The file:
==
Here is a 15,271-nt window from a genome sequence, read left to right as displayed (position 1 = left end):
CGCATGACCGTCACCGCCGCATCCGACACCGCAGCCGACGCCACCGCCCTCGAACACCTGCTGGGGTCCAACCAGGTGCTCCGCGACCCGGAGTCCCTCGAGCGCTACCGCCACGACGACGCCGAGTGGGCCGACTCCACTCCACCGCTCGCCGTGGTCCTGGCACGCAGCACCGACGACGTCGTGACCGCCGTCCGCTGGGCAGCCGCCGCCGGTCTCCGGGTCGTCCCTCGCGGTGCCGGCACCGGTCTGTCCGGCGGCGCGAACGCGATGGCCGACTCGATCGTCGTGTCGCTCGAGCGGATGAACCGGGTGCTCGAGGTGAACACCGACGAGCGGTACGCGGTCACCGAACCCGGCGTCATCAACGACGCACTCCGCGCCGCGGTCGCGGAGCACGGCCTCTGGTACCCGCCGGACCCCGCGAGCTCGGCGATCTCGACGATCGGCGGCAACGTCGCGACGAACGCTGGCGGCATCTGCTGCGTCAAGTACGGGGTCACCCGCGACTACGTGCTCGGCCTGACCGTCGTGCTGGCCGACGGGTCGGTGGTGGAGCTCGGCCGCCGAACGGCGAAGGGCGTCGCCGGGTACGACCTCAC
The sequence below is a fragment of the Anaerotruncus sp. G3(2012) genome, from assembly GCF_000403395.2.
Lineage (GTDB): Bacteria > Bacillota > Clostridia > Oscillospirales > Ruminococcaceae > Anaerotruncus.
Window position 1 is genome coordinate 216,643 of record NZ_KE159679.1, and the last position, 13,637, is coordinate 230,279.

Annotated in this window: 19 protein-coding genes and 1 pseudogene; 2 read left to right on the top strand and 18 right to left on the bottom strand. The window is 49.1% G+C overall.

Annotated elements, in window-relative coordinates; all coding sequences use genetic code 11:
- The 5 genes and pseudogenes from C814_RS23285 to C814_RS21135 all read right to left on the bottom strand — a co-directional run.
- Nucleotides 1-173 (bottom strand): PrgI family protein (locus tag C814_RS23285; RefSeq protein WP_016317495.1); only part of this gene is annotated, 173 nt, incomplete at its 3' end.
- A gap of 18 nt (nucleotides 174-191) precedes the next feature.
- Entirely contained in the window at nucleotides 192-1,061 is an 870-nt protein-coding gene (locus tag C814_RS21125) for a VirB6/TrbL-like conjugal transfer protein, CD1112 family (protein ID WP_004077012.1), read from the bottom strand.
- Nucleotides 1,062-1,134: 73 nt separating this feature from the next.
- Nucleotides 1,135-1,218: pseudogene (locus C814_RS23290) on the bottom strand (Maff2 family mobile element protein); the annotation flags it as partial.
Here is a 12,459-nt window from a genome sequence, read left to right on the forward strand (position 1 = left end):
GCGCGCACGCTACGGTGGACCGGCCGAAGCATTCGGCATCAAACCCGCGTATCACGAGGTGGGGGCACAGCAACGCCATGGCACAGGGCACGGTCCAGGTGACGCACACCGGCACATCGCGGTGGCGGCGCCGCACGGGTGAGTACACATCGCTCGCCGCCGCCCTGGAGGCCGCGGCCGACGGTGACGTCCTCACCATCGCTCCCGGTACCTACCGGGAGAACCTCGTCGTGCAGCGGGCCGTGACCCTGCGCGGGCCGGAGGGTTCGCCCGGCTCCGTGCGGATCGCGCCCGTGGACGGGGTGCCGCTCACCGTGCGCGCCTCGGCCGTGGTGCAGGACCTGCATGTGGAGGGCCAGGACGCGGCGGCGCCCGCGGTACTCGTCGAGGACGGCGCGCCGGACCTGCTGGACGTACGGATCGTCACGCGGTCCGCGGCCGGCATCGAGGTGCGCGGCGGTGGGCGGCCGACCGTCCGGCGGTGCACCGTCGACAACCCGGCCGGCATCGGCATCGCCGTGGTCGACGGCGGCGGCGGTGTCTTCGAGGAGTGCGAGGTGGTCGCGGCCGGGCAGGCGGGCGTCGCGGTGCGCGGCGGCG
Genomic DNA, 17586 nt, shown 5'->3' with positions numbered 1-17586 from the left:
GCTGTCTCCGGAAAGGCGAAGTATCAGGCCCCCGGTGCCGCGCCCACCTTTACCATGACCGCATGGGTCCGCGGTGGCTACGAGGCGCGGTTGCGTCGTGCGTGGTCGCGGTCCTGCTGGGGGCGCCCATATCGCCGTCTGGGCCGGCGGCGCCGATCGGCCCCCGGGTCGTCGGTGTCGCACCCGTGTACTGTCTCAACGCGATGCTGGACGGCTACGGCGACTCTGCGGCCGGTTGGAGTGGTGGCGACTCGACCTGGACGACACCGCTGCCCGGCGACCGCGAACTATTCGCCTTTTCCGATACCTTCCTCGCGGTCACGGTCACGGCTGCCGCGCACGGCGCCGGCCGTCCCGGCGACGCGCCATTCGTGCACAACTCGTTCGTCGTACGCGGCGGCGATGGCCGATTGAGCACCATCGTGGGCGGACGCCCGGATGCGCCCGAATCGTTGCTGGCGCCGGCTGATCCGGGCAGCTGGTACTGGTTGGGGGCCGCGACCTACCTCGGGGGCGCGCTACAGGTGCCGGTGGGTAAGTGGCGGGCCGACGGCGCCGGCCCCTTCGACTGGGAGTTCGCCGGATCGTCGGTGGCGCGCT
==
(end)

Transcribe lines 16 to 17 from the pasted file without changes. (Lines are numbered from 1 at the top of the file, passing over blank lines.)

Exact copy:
Genomic DNA, 17586 nt, shown 5'->3' with positions numbered 1-17586 from the left:
GCTGTCTCCGGAAAGGCGAAGTATCAGGCCCCCGGTGCCGCGCCCACCTTTACCATGACCGCATGGGTCCGCGGTGGCTACGAGGCGCGGTTGCGTCGTGCGTGGTCGCGGTCCTGCTGGGGGCGCCCATATCGCCGTCTGGGCCGGCGGCGCCGATCGGCCCCCGGGTCGTCGGTGTCGCACCCGTGTACTGTCTCAACGCGATGCTGGACGGCTACGGCGACTCTGCGGCCGGTTGGAGTGGTGGCGACTCGACCTGGACGACACCGCTGCCCGGCGACCGCGAACTATTCGCCTTTTCCGATACCTTCCTCGCGGTCACGGTCACGGCTGCCGCGCACGGCGCCGGCCGTCCCGGCGACGCGCCATTCGTGCACAACTCGTTCGTCGTACGCGGCGGCGATGGCCGATTGAGCACCATCGTGGGCGGACGCCCGGATGCGCCCGAATCGTTGCTGGCGCCGGCTGATCCGGGCAGCTGGTACTGGTTGGGGGCCGCGACCTACCTCGGGGGCGCGCTACAGGTGCCGGTGGGTAAGTGGCGGGCCGACGGCGCCGGCCCCTTCGACTGGGAGTTCGCCGGATCGTCGGTGGCGCGCT